Kio had his latest apology loaded in the quiver and ready to loose when the sweating, panting heap known as Karla hauled herself over the very edge of the hangar. Immediately, he lost the words. He wasn’t feeling great himself–soaked and red-faced from turning the heavy winch crank in the workshop, a task even mechanical advantage could only make so much easier–but he ran the several steps to Karla and threw his arms around her.
She shook in his embrace. Whether from fear or excitement, he couldn’t tell.
“Karla,” he began, once he’d coaxed her to sit down on the castle side of the hangar, near their calendar, “I’m so sorry, I…”
“You noticed the hairline fracture in the joint right before we set off,” she said, and slumped sideways to rest her head on his shoulder. “And it wasn’t in the solid dowel, it was one of the hollow bones. You figured it would hold one of us, but not two. And there was no time to tell me.”
“Well…yup, that’s about right.” The laugh that came out sounded high-pitched to his ears. In fact, it was not about right. He hadn’t predicted the fracture or the rip in the canvas. He’d just not trusted one block and tackle to lift them back to safety from a dead hang.
Damn you, he scolded himself, grow the hell up and tell her the truth.
“Or, no. Karla, it’s not.” He hung his head. “I was scared. I backed out because I thought I would be more help here, and I didn’t have the guts to tell you, and I’m sorry.”
She paused for a long time, long enough for his shoulder to start itching under her hair. Then she said, “Kio, we are both going to apologize to each other one more time, and then we’ll be done forever, all right? Do you agree we can assume apologies in future situations?”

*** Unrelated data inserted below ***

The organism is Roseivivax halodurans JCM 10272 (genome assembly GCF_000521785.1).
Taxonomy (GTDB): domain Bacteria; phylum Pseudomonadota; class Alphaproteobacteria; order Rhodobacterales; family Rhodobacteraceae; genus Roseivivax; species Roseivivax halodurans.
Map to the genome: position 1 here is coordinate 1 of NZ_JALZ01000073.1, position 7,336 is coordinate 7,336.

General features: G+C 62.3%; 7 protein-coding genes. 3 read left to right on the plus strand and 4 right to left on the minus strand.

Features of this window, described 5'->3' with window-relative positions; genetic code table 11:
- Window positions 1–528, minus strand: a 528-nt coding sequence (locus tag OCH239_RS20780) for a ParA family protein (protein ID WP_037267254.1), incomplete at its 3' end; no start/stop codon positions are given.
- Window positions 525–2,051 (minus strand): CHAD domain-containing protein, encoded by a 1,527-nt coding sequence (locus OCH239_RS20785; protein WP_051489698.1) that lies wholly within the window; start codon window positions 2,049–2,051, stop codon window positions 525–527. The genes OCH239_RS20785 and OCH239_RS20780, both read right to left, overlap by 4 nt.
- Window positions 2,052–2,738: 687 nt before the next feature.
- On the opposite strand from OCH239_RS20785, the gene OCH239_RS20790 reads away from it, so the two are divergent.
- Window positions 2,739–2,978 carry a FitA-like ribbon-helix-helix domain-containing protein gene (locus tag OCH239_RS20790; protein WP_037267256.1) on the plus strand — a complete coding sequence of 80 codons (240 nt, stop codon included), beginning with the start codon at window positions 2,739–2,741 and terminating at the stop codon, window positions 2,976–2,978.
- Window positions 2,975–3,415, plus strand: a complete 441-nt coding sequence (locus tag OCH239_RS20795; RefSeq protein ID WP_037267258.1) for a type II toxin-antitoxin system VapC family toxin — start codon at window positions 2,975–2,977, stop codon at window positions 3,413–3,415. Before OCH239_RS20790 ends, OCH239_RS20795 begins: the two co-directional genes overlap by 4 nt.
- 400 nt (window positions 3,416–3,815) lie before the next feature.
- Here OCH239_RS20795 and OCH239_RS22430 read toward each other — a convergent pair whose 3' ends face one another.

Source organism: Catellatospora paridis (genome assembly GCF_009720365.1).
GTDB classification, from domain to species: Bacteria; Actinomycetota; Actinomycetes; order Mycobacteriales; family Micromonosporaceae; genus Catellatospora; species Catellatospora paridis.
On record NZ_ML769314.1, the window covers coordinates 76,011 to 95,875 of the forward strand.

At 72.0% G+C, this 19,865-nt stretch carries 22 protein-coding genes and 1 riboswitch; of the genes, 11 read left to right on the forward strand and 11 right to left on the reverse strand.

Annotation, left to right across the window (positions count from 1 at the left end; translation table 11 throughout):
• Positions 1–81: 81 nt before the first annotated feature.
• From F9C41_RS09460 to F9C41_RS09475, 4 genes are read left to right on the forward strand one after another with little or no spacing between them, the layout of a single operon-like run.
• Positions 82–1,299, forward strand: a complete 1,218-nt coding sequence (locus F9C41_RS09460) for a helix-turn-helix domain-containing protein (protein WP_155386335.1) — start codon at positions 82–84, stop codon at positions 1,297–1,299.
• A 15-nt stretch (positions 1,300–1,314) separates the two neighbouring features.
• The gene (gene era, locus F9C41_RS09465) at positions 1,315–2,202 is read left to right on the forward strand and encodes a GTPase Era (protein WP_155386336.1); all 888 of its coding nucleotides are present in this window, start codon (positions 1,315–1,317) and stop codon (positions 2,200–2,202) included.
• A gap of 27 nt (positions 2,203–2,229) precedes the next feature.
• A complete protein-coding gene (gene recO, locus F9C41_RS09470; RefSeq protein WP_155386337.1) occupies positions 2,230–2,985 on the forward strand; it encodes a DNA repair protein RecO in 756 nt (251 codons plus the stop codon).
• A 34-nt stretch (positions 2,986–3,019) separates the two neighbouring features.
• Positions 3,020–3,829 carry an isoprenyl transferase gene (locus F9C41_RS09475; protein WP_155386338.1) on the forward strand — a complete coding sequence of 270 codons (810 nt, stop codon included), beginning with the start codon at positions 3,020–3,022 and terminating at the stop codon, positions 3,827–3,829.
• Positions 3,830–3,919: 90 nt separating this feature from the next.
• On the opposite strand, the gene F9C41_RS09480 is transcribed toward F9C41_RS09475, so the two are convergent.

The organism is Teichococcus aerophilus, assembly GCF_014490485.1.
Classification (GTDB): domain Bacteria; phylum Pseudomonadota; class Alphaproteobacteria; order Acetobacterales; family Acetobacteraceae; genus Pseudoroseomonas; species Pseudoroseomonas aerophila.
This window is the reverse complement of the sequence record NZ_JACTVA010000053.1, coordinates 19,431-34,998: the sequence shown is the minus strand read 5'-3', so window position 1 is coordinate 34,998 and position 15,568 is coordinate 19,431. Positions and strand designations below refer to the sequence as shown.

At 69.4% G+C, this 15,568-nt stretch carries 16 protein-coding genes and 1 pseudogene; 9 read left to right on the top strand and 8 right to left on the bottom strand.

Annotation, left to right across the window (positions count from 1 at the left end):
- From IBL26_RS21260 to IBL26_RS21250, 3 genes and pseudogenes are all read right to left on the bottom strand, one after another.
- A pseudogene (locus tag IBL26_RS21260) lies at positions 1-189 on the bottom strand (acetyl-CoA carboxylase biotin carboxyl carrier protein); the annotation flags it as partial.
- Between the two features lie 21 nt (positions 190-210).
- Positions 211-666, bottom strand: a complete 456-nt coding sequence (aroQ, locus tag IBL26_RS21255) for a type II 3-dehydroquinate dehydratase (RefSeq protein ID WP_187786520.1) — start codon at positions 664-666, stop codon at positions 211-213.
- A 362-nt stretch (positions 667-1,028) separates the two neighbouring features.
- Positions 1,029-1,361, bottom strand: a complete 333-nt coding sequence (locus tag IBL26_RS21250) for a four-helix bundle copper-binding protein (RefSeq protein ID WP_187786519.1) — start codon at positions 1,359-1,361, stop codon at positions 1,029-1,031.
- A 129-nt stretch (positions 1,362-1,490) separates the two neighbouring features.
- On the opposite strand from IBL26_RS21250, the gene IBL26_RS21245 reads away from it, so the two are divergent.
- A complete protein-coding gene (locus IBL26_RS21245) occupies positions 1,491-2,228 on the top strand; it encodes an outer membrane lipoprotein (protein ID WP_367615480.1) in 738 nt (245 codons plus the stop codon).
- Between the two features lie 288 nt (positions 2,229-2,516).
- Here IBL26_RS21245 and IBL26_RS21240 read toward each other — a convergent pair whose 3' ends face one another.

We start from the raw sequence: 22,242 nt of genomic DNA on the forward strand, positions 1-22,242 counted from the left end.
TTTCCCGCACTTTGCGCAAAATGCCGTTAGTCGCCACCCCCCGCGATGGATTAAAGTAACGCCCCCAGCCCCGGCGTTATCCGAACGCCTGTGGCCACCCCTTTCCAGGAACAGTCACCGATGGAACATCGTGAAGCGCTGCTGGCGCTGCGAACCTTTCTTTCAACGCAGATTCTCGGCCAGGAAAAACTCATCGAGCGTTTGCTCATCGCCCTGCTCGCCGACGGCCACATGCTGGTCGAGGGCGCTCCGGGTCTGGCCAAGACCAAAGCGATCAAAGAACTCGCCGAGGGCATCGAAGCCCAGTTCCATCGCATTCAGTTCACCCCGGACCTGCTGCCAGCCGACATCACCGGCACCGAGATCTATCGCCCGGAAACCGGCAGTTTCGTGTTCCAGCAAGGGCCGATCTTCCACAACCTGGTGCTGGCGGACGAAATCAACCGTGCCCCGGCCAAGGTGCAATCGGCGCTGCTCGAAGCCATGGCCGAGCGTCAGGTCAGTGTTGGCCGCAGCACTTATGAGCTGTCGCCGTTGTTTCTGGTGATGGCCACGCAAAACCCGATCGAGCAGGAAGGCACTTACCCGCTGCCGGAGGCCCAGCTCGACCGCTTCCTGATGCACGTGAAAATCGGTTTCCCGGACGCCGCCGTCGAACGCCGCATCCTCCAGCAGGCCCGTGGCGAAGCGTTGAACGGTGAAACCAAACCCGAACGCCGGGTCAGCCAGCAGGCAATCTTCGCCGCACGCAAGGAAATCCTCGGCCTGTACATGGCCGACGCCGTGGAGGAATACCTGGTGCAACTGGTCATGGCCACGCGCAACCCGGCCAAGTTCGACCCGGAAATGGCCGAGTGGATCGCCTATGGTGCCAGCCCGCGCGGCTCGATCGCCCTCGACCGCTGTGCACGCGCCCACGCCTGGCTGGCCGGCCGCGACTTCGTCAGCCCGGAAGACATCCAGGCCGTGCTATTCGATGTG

“I…dunno if this is really a problem that calls for an engineering solution,” he coughed, “but sure. I’m sorry.“
“It’s all right.” She spoke quickly, cutting off what would have been a long explanation of why. “That was your last apology and I accept it. You weren’t scared, you were cautious, and you saved me, so I accept it and maybe don’t even have the right to do that. Now I’m gonna do mine.”
Illustration by Grace Pyles.
His eyes strayed to where Raven lay in a crumbled heap on the lip of the hangar. Beyond, the clouds were burning off, the white canyon evaporating into air.
“I’m sorry for freaking out about the hollow bone burning. They aren’t actually that hard to make.”
“I should know.” Kio rubbed his shoulder, where a ghostly ache was pounding softly. “I hollowed a dozen of the damn things. But, Karla, the problem is we don’t have enough wood.”
“And I’m sorry I didn’t take the rune decay thing seriously. I did, really, I just thought the dragons were more important. I don’t know. Kio…”
Through her head on his shoulder, he could feel her swallow. He gulped too. This was going to be bad.
“…one of them’s fully dark. Just scratches on the stone.”
He hunched reflexively. “What?”
“It’s dark, Kio. A whole lifting rune is gone.”
She lifted her head and looked at him. Like something had burned him, he scrambled back across the calendar, still facing her. For some reason, he couldn’t talk about the runes while holding her. It felt safe, too safe for a conversation about how they were both definitely going to die.
“You have to go,” he said, still on his knees. “Take Raven to the surface. No more testing. We’ll fix the fracture and then you can go.”
“What are you on about?” Karla sprang to her feet, running her fingers through her ponytail. “I’m not going anywhere.”
“We can get Raven ready to fly one of us in time. I don’t know about two.”
“Kio.” She held a hand out to him. “What’s our promise?”